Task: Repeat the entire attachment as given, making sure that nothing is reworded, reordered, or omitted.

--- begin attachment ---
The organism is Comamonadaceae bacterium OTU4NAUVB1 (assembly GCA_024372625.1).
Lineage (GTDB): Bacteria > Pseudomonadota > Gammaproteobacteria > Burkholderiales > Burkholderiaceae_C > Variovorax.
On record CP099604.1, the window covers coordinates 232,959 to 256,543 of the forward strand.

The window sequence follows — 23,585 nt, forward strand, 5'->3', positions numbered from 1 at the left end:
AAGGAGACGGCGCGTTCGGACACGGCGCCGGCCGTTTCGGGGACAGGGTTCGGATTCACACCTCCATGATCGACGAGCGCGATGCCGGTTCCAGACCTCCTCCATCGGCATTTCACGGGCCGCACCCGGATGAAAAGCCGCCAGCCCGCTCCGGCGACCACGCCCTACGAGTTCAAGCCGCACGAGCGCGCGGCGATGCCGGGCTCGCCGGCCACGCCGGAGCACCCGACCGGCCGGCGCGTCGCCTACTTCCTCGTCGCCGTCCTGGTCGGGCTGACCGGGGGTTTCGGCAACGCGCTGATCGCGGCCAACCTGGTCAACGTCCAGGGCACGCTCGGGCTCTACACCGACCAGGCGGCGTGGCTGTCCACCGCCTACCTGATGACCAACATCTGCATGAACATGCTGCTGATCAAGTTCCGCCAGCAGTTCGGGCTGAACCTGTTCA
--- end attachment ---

The organism is Comamonadaceae bacterium OTU4NAUVB1 (assembly GCA_024372625.1).
Lineage (GTDB): Bacteria > Pseudomonadota > Gammaproteobacteria > Burkholderiales > Burkholderiaceae_C > Variovorax.
On record CP099604.1, the window covers coordinates 232,959 to 256,543 of the forward strand.

The window sequence follows — 23,585 nt, forward strand, 5'->3', positions numbered from 1 at the left end:
AAGGAGACGGCGCGTTCGGACACGGCGCCGGCCGTTTCGGGGACAGGGTTCGGATTCACACCTCCATGATCGACGAGCGCGATGCCGGTTCCAGACCTCCTCCATCGGCATTTCACGGGCCGCACCCGGATGAAAAGCCGCCAGCCCGCTCCGGCGACCACGCCCTACGAGTTCAAGCCGCACGAGCGCGCGGCGATGCCGGGCTCGCCGGCCACGCCGGAGCACCCGACCGGCCGGCGCGTCGCCTACTTCCTCGTCGCCGTCCTGGTCGGGCTGACCGGGGGTTTCGGCAACGCGCTGATCGCGGCCAACCTGGTCAACGTCCAGGGCACGCTCGGGCTCTACACCGACCAGGCGGCGTGGCTGTCCACCGCCTACCTGATGACCAACATCTGCATGAACATGCTGCTGATCAAGTTCCGCCAGCAGTTCGGGCTGAACCTGTTCA